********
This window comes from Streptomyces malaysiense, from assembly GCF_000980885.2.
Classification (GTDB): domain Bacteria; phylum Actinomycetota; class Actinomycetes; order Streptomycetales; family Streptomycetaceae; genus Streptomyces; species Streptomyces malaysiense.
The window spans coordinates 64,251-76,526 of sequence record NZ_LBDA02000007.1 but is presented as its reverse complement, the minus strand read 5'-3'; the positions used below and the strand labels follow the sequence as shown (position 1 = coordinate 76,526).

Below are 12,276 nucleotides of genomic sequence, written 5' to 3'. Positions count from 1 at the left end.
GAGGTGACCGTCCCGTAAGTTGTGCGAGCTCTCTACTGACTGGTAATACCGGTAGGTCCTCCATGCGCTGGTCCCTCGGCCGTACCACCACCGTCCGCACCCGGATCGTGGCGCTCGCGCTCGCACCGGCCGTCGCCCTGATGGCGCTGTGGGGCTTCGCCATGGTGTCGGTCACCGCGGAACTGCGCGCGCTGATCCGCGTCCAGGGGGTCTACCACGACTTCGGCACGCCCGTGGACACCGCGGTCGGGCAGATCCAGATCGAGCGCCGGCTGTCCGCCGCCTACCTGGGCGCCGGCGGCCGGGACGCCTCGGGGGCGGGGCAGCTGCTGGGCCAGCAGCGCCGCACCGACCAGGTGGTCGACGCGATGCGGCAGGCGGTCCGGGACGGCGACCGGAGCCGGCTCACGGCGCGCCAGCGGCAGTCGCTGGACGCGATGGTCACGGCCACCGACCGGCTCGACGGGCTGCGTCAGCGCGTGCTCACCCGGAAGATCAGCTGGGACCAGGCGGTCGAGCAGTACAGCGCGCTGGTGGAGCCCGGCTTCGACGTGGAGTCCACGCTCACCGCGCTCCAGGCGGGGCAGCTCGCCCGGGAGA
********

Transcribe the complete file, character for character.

This window comes from Streptomyces malaysiense, from assembly GCF_000980885.2.
Classification (GTDB): domain Bacteria; phylum Actinomycetota; class Actinomycetes; order Streptomycetales; family Streptomycetaceae; genus Streptomyces; species Streptomyces malaysiense.
The window spans coordinates 64,251-76,526 of sequence record NZ_LBDA02000007.1 but is presented as its reverse complement, the minus strand read 5'-3'; the positions used below and the strand labels follow the sequence as shown (position 1 = coordinate 76,526).

Below are 12,276 nucleotides of genomic sequence, written 5' to 3'. Positions count from 1 at the left end.
GAGGTGACCGTCCCGTAAGTTGTGCGAGCTCTCTACTGACTGGTAATACCGGTAGGTCCTCCATGCGCTGGTCCCTCGGCCGTACCACCACCGTCCGCACCCGGATCGTGGCGCTCGCGCTCGCACCGGCCGTCGCCCTGATGGCGCTGTGGGGCTTCGCCATGGTGTCGGTCACCGCGGAACTGCGCGCGCTGATCCGCGTCCAGGGGGTCTACCACGACTTCGGCACGCCCGTGGACACCGCGGTCGGGCAGATCCAGATCGAGCGCCGGCTGTCCGCCGCCTACCTGGGCGCCGGCGGCCGGGACGCCTCGGGGGCGGGGCAGCTGCTGGGCCAGCAGCGCCGCACCGACCAGGTGGTCGACGCGATGCGGCAGGCGGTCCGGGACGGCGACCGGAGCCGGCTCACGGCGCGCCAGCGGCAGTCGCTGGACGCGATGGTCACGGCCACCGACCGGCTCGACGGGCTGCGTCAGCGCGTGCTCACCCGGAAGATCAGCTGGGACCAGGCGGTCGAGCAGTACAGCGCGCTGGTGGAGCCCGGCTTCGACGTGGAGTCCACGCTCACCGCGCTCCAGGCGGGGCAGCTCGCCCGGGAGA